Ultimately, work is work, it all sucks compared to play time.  But owning a business is rewarding and while I may can make more money elsewhere, you have to evaluate you happiness with your environment.  Sure I get frustrated and carry higher risk of failure, but I'm in control and if things aren't making me happy, I have the power to change things up.  This is wisdom that I have now, but it cost me 30 years to realize it.  Young 2nd & 3rd generation kids come in thinking they can/will do better.  A few do, most don't.  Life's a tough teacher.  Tougher than most of our youth is prepared for.

Boats and cars are accelerating in cost faster than the economy and are getting farther and farther from the average joe.  Buying new cars and toys by financing only ensures  that your monthly expenses stay high, also enslaving people to the thinking that they must have steady pay.  This keeps many from taking the risk of business ownership.  

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2 hours ago, Duane2135 said:

Lewisville West Marine also closed shop.  

The problem with 2nd - 3rd generations is they think the grass is greener elsewhere.  Many, later figure out later that the payout was a short-term gain, and most end up enslaved to a boss; who keeps them around at the bosses will.  At the end of the day, no one takes care of you, but yourself.  You either go make your dreams come true, or go to work for someone else working on their dream.

Im a business owner now for the 4th time.  I've also worked for small businesses and corporations.  If I had stayed with the corporate life I probably would have made more money over the last 30 years, and I'd have more saved for retirement.  But I myself was miserable with both of my corporate jobs.  I had much happier results with small business, but found loyalty to employees lacking there too.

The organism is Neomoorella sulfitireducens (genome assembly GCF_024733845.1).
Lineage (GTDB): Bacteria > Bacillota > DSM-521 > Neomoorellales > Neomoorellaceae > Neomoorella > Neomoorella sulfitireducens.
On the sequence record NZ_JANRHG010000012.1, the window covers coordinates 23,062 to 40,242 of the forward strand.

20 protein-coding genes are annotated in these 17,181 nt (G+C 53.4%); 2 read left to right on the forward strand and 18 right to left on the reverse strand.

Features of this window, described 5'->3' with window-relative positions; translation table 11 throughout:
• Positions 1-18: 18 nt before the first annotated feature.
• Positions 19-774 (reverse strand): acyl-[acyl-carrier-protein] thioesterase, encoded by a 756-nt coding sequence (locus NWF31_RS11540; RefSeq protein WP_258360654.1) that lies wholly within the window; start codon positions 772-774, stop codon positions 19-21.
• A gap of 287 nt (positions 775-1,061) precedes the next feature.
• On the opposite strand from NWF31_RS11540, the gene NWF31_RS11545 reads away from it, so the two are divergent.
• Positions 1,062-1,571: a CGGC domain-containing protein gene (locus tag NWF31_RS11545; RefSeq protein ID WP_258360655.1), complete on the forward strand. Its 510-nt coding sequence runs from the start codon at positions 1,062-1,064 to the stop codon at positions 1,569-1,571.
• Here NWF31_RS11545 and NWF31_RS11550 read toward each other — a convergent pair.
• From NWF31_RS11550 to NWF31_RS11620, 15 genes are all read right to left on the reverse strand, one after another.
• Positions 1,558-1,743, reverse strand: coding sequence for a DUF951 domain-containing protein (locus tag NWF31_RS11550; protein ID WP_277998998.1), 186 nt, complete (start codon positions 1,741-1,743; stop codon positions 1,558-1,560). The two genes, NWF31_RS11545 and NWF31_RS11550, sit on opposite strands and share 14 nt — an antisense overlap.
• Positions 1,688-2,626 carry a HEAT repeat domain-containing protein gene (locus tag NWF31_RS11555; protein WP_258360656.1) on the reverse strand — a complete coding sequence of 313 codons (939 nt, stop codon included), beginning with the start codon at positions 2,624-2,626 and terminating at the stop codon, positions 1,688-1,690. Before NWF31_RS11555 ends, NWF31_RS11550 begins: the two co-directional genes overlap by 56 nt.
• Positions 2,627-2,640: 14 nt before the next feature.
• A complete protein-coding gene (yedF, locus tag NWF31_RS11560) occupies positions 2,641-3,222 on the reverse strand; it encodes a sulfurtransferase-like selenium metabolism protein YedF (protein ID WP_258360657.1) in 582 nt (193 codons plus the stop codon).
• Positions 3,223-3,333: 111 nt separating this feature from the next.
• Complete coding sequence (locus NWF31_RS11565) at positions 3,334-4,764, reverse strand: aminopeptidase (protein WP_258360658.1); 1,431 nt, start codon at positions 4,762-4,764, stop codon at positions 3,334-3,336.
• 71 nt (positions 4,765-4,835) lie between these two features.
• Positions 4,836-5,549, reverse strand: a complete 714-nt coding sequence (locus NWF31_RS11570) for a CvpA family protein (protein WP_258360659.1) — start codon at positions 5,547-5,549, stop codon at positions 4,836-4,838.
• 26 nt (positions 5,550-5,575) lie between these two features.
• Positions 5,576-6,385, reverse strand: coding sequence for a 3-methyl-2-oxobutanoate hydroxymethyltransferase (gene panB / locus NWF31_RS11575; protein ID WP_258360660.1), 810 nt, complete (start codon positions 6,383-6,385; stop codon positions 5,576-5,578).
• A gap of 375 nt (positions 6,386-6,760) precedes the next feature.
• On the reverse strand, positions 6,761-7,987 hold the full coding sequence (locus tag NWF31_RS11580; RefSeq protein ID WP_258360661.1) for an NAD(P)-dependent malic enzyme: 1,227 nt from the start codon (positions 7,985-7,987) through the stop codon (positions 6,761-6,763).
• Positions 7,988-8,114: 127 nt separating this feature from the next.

Ultimately, work is work, it all sucks compared to play time.  But owning a business is rewarding and while I may can make more money elsewhere, you have to evaluate you happiness with your environment.  Sure I get frustrated and carry higher risk of failure, but I'm in control and if things aren't making me happy, I have the power to change things up.  This is wisdom that I have now, but it cost me 30 years to realize it.  Young 2nd & 3rd generation kids come in thinking they can/will do better.  A few do, most don't.  Life's a tough teacher.  Tougher than most of our youth is prepared for.

Boats and cars are accelerating in cost faster than the economy and are getting farther and farther from the average joe.  Buying new cars and toys by financing only ensures  that your monthly expenses stay high, also enslaving people to the thinking that they must have steady pay.  This keeps many from taking the risk of business ownership.  

well said, I would add though a business owner is often a slave to the customer which can be worse than a boss, also a business owner has much more liability to market changes than an average employee.  Ive been in business before, like you said its not always what its cracked up to be, but can be very rewarding and sometimes lucrative.  And being your own boss is worth something.  Starting new business is hard partially like you said the market is unpredictable, so many say why chance it,  I also think the risk vs reward is much greater than it used to be.  Also a lot of the good ideas or the one off ideas are gone, most people have the options of only doing another car dealer, another building company, its tough.